I began this project while my family was trying to locate and establish contact with our cousins and their children in Palo, Leyte. Before 10,000 Characters, I had written a small piece “Karibal ng mga ibon” (Hindi gagana kung mga kurot lamang ng pandesal. / Bato, maliliit at kilalang bato, ang tutungo sa bundok // Na babasag sa hangin . . .). That was last week, when we had next to nothing specific about the conditions of people in the places hardest-hit by Yolanda.
10,000 Characters began when the typhoon was exiting our “area of responsibility” and some drops of news came together and congealed into the 16-line poem “Unspecified” (Enter the person's name or parts of the name // A thousand words cannot describe the sheer / on cardboard and torn-up paper plates,). At the time, I was trying out the Person Finder and other online ways of “looking for someone.”
At the outset, the idea was to scavenge from reports, instructions and prohibitions, wikis, ads, statements, search engines—perhaps I was looting, taking advantage of whatever was at hand. These were then trimmed and sorted (processes that the growing mass and variety of relief items had to undergo) into the 313-line “Characters (with spaces) 10,000”—a poem mostly in Filipino.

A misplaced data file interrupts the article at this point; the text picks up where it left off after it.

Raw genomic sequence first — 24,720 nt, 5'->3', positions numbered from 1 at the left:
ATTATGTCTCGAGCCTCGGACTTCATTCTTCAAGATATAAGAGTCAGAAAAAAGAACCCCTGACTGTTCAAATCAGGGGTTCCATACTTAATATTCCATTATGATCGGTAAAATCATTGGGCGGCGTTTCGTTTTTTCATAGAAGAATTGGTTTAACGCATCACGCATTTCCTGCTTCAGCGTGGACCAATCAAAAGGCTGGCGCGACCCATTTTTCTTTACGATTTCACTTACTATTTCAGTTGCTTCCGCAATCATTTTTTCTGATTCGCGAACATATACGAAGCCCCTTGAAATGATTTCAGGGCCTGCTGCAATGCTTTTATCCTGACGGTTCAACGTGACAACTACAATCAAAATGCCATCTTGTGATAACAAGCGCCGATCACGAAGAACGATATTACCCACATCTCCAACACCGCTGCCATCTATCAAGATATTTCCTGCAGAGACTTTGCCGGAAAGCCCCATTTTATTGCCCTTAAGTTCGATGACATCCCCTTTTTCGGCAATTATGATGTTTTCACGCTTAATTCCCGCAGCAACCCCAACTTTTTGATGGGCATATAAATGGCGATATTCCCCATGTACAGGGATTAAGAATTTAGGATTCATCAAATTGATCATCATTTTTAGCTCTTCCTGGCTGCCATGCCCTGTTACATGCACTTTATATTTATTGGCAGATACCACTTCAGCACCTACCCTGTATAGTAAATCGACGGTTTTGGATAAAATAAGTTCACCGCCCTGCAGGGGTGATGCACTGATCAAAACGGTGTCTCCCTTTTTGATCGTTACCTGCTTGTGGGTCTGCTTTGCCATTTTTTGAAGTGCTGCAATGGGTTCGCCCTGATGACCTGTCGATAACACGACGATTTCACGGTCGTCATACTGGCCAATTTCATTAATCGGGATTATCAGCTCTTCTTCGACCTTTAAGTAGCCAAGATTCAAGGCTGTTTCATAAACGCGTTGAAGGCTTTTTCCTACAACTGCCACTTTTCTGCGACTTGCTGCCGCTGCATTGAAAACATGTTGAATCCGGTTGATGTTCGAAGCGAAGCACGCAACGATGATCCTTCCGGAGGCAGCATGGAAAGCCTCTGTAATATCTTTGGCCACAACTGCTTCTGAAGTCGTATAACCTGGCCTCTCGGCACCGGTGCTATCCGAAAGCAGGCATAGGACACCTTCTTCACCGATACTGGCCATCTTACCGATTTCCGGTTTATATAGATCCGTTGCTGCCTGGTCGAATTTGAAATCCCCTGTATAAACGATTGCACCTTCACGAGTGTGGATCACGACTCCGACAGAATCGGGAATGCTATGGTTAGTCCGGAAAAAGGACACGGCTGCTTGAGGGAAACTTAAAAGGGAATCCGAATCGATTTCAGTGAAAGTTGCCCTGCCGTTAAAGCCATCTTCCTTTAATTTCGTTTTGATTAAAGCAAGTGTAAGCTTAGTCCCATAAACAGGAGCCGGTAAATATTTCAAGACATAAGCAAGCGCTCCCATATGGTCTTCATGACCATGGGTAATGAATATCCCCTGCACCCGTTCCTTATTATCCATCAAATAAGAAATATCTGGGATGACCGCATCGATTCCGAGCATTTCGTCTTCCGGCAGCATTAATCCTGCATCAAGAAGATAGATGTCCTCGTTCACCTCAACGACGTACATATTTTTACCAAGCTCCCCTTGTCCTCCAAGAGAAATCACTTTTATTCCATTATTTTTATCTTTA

10,000 Characters—originally a single poem titled “Characters (no spaces) 10,000”—was to repeat the same processes, likewise alphabetized (akin to lists of survivors, lists of missing, and lists of the dead), but this time in English.
After arriving at the 372-line poem, I thought to derive simple, uniform packages from it. Some relief collections came with suggestions to simplify operations and save on time. For example, instead of just saying “bottles of water,” an organization asked for 1L bottles for easy and uniform distribution. Perhaps anticipating disarray, one UP system-wide effort promoted a 1+2+3+1 scheme for relief items, that is, 1 kilo of rice, 2 canned goods, 3 packs of instant noodles, and 1L of water. Accordingly, I cut the 10,000-character poem into bundles. The 17-liners came first, and below are the links to the three of them:
Three of the resulting 10-liners:
Yesterday, my sister fetched our cousins from the airport. She took happy photos of them, of the children and their drawings. Then she posted them online. In the comments thread of one photo, I read sighs of relief, words of welcome, and someone there was asking, if we knew the whereabouts of either A— or M—. If we had any word from or of them.